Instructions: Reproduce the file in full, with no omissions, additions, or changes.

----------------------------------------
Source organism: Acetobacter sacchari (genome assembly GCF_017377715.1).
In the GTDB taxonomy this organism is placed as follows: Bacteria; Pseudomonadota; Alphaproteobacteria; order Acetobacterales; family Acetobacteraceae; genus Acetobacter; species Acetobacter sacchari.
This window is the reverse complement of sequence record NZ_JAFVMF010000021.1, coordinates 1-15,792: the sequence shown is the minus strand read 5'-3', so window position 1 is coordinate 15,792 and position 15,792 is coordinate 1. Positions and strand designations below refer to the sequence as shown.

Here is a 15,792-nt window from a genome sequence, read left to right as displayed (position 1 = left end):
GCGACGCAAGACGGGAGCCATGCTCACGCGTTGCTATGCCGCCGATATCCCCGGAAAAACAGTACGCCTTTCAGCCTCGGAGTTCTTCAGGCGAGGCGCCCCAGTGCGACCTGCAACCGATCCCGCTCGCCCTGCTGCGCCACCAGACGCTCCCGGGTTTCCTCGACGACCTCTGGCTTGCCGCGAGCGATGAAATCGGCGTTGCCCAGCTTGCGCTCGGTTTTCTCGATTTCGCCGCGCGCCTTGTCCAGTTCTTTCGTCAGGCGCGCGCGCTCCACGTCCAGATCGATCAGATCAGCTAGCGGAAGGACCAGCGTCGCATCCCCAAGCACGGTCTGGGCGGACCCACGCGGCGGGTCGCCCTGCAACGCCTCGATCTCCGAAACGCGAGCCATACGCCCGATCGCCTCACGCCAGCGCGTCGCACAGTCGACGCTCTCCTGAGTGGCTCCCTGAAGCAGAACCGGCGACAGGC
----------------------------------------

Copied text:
Source organism: Acetobacter sacchari (genome assembly GCF_017377715.1).
In the GTDB taxonomy this organism is placed as follows: Bacteria; Pseudomonadota; Alphaproteobacteria; order Acetobacterales; family Acetobacteraceae; genus Acetobacter; species Acetobacter sacchari.
This window is the reverse complement of sequence record NZ_JAFVMF010000021.1, coordinates 1-15,792: the sequence shown is the minus strand read 5'-3', so window position 1 is coordinate 15,792 and position 15,792 is coordinate 1. Positions and strand designations below refer to the sequence as shown.

Here is a 15,792-nt window from a genome sequence, read left to right as displayed (position 1 = left end):
GCGACGCAAGACGGGAGCCATGCTCACGCGTTGCTATGCCGCCGATATCCCCGGAAAAACAGTACGCCTTTCAGCCTCGGAGTTCTTCAGGCGAGGCGCCCCAGTGCGACCTGCAACCGATCCCGCTCGCCCTGCTGCGCCACCAGACGCTCCCGGGTTTCCTCGACGACCTCTGGCTTGCCGCGAGCGATGAAATCGGCGTTGCCCAGCTTGCGCTCGGTTTTCTCGATTTCGCCGCGCGCCTTGTCCAGTTCTTTCGTCAGGCGCGCGCGCTCCACGTCCAGATCGATCAGATCAGCTAGCGGAAGGACCAGCGTCGCATCCCCAAGCACGGTCTGGGCGGACCCACGCGGCGGGTCGCCCTGCAACGCCTCGATCTCCGAAACGCGAGCCATACGCCCGATCGCCTCACGCCAGCGCGTCGCACAGTCGACGCTCTCCTGAGTGGCTCCCTGAAGCAGAACCGGCGACAGGC